Ideal for a day trip or a long weekend break from London, the Cotswolds are an area of quintessential British beauty, featuring rolling green hills, quaint English villages, palaces, gardens, and historic towns. A few years ago I took a long weekend road trip from London to the Cotswolds. We hired a car to drive from London to Oxford and Bath, stopping by some of the loveliest villages and towns in England. Here’s a guide to the Cotswolds, including the best places to visit, where to stay, and what to do (as well as the perfect place to watch the sunset in the Cotswolds).
We hired a car from London and drove straight to Oxford, which we used as a gateway into the Cotswolds. We stayed in Oxford only for a few hours – enough to walk around and enjoy the beautiful ancient architecture of the university city. Oxford is absolutely stunning in spring, bursting with flowers from the gardens of each college. Most of the colleges allow you to wander through the gardens for a small fee, but there’s no need to see all of them – one or two will do.
From Oxford our next destination was Blenheim Palace, which quickly became my favourite destination within the Cotswolds area. It’s a giant country house near Oxford – yep, apparently this is just a regular country house, even though it’s called a “palace”. Entrance to Blenheim is steep – I think it was about £20, which is kind of extortionate, but the gardens are so expansive and magical and we enjoyed wandering through them. So if you’ve got the change sitting around I’d recommend it as one of the best places to see in the Cotswolds.
We popped by Sudeley castle to check out the ruins of this historic 15th century castle, the burial place of Queen Catherine Parr.
Next stop was the gorgeous town of Stow-on-the-Wold, which has a lovely market square, gorgeous wisteria covered stone houses, and these amazing trees growing in front of this old church door. It’s all enough to make you start fantasizing about retiring and taking up knitting.
This little town of Bourton-on-the-Water carries much of the same charm as Stow-on-the-Wold, but with the added bonus of pretty canals running through the village, with foot bridges creating picturesque scenery like this.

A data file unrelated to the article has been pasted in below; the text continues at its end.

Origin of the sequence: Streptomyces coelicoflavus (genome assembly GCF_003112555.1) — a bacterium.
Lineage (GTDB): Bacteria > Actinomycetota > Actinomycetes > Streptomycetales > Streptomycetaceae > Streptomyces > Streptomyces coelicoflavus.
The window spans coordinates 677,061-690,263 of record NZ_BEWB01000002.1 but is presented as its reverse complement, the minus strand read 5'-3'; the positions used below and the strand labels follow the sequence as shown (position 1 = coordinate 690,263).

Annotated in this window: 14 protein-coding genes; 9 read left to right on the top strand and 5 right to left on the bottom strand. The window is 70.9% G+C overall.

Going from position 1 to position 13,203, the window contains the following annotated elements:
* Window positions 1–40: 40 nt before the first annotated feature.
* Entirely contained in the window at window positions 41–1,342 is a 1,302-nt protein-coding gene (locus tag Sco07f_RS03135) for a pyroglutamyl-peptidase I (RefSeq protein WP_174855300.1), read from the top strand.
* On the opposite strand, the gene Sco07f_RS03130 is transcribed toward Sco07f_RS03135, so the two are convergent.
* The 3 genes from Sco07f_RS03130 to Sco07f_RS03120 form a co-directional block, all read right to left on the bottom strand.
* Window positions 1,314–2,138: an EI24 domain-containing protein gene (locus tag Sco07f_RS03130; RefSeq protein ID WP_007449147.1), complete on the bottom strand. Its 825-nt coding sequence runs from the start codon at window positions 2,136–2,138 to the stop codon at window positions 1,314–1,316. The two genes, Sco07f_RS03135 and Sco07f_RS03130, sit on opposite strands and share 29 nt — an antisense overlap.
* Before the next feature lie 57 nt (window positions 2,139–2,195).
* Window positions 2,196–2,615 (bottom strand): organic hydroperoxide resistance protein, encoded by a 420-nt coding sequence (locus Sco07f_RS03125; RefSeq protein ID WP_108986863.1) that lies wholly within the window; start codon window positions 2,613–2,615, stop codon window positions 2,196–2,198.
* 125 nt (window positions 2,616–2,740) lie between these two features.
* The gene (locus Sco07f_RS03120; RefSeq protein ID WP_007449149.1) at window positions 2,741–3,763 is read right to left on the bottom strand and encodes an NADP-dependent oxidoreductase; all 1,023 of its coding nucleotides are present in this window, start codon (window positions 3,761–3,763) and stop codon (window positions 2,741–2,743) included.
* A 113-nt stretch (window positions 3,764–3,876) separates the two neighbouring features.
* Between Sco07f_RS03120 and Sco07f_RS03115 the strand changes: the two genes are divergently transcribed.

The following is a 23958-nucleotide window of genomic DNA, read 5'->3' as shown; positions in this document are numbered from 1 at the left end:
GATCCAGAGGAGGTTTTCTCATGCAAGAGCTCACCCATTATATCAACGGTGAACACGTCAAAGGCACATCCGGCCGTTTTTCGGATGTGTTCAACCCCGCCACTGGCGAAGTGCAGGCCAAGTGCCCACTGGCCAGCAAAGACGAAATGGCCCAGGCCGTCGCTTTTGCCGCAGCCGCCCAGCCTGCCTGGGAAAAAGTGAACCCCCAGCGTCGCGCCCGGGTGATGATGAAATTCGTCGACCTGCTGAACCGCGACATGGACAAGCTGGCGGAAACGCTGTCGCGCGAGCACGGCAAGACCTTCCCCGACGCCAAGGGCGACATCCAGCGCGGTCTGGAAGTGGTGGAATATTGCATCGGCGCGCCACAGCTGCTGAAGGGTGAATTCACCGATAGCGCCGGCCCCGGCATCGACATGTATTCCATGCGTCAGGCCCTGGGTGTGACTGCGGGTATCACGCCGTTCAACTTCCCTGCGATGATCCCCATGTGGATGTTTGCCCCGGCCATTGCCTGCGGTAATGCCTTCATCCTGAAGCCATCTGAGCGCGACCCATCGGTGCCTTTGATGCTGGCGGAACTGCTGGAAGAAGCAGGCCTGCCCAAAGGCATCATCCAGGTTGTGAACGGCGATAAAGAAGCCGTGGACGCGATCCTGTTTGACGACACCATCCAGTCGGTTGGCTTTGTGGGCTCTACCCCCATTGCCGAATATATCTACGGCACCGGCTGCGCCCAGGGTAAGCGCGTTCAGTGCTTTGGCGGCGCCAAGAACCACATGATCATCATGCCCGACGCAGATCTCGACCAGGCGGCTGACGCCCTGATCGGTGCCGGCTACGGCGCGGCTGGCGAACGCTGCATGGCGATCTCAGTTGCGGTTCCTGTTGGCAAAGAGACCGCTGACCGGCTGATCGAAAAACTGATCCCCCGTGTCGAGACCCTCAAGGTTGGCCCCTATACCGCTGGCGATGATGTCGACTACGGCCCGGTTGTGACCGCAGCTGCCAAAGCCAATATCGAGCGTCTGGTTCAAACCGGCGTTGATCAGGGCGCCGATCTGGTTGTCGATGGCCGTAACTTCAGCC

At the southern end of this area of natural beauty is the historic town of Bath, known for its natural hot springs, Roman baths, and of course its lovely architecture. We spent quite a bit of time in Bath, exploring the Roman baths, wandering around the lovely streets, and checking out the Circus (where the really fancy houses are). If you’re a fan of literature like me, you may be attracted to the Jane Austen centre in Bath, which has been set up in a house a few doors along from the one she did historically live in in Bath. And as much as I adore Austen, I’d actually tell you to skip it. We paid £9 to enter, where we were promptly ushered into a room to watch a short film about Jane Austen which had the production quality of a 90s BBC special. Then we wandered through the house, looking at a dress and writing desk “similar to what Jane would have worn and used.” And then you find yourself in the gift shop, which may actually be the highlight of the house, because of its lovely editions of Austen’s novels. My tip – check out the gift shop, forgo the house tour.
Where to watch the sunset in the Cotswolds
For unparalleled views of the sunset in the Cotswolds, we headed up to Cleeve Hill, which is at the northern part of the Cotswolds. You can drive right to the tip of the hill, and there’s plenty of space to park. Then we wandered through the grass, down to the hill to sit and admire the views. We also remarked on how incredibly gigantic the trees were on this hill.
Where to stay in the Cotswolds
While driving around the Cotswolds, we spent two nights in a bed and breakfast called Bran Mill Cottage, where a lovely couple welcomed us in, gave us tips for the area, and made us a proper English breakfast each morning. I’m sure there are also plenty of amazing AirBnbs around the area, too. The area really lends itself to cottage living, so I’d suggest finding a nice bed and breakfast or Airbnb rather than a hotel. Who stays in hotels, anyway?
Where to eat in the Cotswolds
The area is so perfectly English, so it wouldn’t be fair to eat anywhere other than a proper English pub. Find yourself any pub with pretty flowers and gilded lettering and you’re sure to find a hearty meal and beers on tap.
Instagram snap you need to get in the Cotswolds
I’m a sucker for a good instagram snap, and the fields of rapeseed flowers (urgh, what a horrible name) all around the Cotswolds make for ideal snapping opportunities.
If you’ve been to this beautiful area, what was your favourite village or place? Let me know in the comment section below. Oh, and if you’re interested in more of my adventures around Europe, you’d better follow me on Instagram.